Vermont Symphony Orchestra Brings Excitement


Courtesy of the Office of Communications

Soloists Pamela Frank on violin and Jaime Lardeo on viola performed Mozart, Britten, and more with the Vermont Symphony Orchestra.


The first concert of the fall 2017 season involved such a large and skilled ensemble playing such important music that it can only be termed a triumph for the Middlebury community.

The Vermont Symphony Orchestra performed four works in the following order: Christoph Willibald Gluck’s Dance of the Furies from Orfeo ed Euridice, Benjamin Britten’s Simple Symphony Op. 4, a new composition from Paul Dedell called Breath with pictures from Porter C. Thayer arranged by Jesse Kreitzer, and Mozart’s Sinfonia Concertante K. 364 with soloists Jaime Laredo on viola and Pamela Frank on violin. The performance, conducted by Jaime Laredo, lasted a little over two hours with an intermission between Breath and Mozart.

Before describing the music and the performances, which are certainly worth describing both for their execution and their positive effect on this community, I suggest to those who were unable to attend the show to listen to the pieces performed in order to better appreciate the musicianship and music.

For the Dance of the Furies, it is possible to find a version by Christopher Hogwood and the Academy of Ancient Music which employs the harpsichord for accompaniment. I usually try to avoid the harpsichord, and they did not employ one at the concert, but this version, with its fast tempo and relentless intensity, would give any listener a similar impression as we received at the concert. It was a good piece with which to start the concert as it was liable to wake up anyone trying to sleep through it. While he originally left it out of the original opera and composed it a dozen years later to entertain the dance-hungry audiences of Paris, Gluck succeeded in creating this entertaining music. This dance is a short piece with only one purpose: to jolt the audience with a burst of violent energy.

The Simple Symphony had multiple moods, but they all seemed to run along the same general theme of the joys of childhood. We received a short speech from Mr. Laredo about the youth of the piece; Britten composed it when he was 20 using themes he had composed at the piano between the ages of 9 and 12. Even though it was composed nearly 70 years ago, I found it the most modern of the concert because of the second movement, subtitled “Playful Pizzicato”. Though pizzicato playing is common and there were several fine examples of such playing in both Breath and the Sinfonia, I cannot remember any pieces before this one which made do without the bow altogether for an entire movement. In looking for recordings, it appears that many smaller ensembles have recorded it at live concerts in two arrangements, one with about half as many instruments as the other. The concert used the larger arrangement, so I will recommend a recording by Filharmonický orchestr Iwasaki led by Chuhei Iwasaki. This performance has the same general air about it as the concert did and it keeps up the tempo in the second movement.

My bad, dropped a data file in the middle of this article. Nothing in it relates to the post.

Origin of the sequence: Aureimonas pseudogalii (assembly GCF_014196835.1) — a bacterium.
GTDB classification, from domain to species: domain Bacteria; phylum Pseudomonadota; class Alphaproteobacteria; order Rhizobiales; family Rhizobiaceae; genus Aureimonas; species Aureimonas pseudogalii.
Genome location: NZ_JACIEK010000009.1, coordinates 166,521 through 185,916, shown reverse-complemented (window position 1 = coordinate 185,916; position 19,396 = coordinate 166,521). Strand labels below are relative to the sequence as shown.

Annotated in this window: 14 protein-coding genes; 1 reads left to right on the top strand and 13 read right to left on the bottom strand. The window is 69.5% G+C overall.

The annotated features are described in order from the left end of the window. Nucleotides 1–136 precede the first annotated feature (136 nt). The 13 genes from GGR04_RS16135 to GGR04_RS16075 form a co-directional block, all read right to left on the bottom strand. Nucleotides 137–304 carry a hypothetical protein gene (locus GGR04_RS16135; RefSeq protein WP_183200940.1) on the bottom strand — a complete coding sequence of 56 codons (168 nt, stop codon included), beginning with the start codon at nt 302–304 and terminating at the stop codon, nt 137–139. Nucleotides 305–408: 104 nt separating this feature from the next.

Probably the most important performance of the evening and ostensibly the reason for the concert in the first place was Paul Dedell’s Breath which accompanied the photos of Porter C. Thayer. The piece, however, was more than just a soundtrack.

As director Jesse Kreitzer explained, he worked with Mr. Dedell closely as he compiled the images for The Porter Thayer Collection and his most recent work Caregivers, sharing inspiration and acting as equal partners in a process that usually involves a composer doing his work after the images have been selected. This project is a collaboration between the Vermont Symphony Orchestra and the Middlebury New Filmmakers Festival allowing it to reach a far larger audience than it might otherwise.

What makes this work so great is that it both uses film and music in creative and engaging ways and while also bringing together people. I will have more to say about this project and plan to reference it in future articles, but have refrained from mentioning much about the performance itself, other than that it was worth seeing, in the hopes that people will try to attend one of the performances of it on the VSO’s “Made in Vermont” tour. Future performances can be found on the VSO website.

After a brief but well-earned intermission, the concert finished with Mozart’s Sinfonia Concertante. I imagine, as it is a piece by Mozart, there is not much that can be said that has not already, and so I will only offer that it is a successful piece which uses the unique ensemble to great effect. There are not many double concerti from this era; the only similar pieces I can think of by the great composers are Haydn’s Sinfonia Concertante and Beethoven’s Triple Concerto.

This form has the unusual strength of being able to show the skill of the soloists in relation to the orchestra and to one another. There are several instances in the piece, especially in the first movement, when Ms. Frank played a theme and was promptly echoed by Mr. Laredo on the viola. The effect was stunning.

The cadenza from the first movement was probably the highlight of the concert for me; the skilled playing combined with the effortless re-entry of the orchestra for the final tutti worked wonderfully. For reference, I suggest the Itzhak Perlman recording which can be found on YouTube.

This concert started off the year well and I look forward to the concerts this October, including those by the Danish and Heath Quartets, respectively, and a recital by violinist Soovin Kim.